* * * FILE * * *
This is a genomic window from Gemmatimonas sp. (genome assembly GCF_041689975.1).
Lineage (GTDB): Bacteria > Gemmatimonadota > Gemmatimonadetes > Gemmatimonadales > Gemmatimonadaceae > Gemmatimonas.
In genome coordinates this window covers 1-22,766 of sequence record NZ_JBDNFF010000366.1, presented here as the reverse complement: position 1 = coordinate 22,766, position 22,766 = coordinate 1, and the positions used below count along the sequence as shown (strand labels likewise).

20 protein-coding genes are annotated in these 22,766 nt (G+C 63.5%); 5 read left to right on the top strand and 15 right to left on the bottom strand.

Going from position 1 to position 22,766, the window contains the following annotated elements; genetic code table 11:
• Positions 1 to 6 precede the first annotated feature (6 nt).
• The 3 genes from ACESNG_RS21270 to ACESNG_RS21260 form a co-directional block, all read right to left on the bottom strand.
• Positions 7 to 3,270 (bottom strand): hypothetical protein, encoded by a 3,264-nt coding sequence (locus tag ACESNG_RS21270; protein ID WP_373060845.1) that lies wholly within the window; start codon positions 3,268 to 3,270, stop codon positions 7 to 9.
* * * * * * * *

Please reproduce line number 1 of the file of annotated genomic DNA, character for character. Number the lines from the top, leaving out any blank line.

This is a genomic window from Gemmatimonas sp. (genome assembly GCF_041689975.1).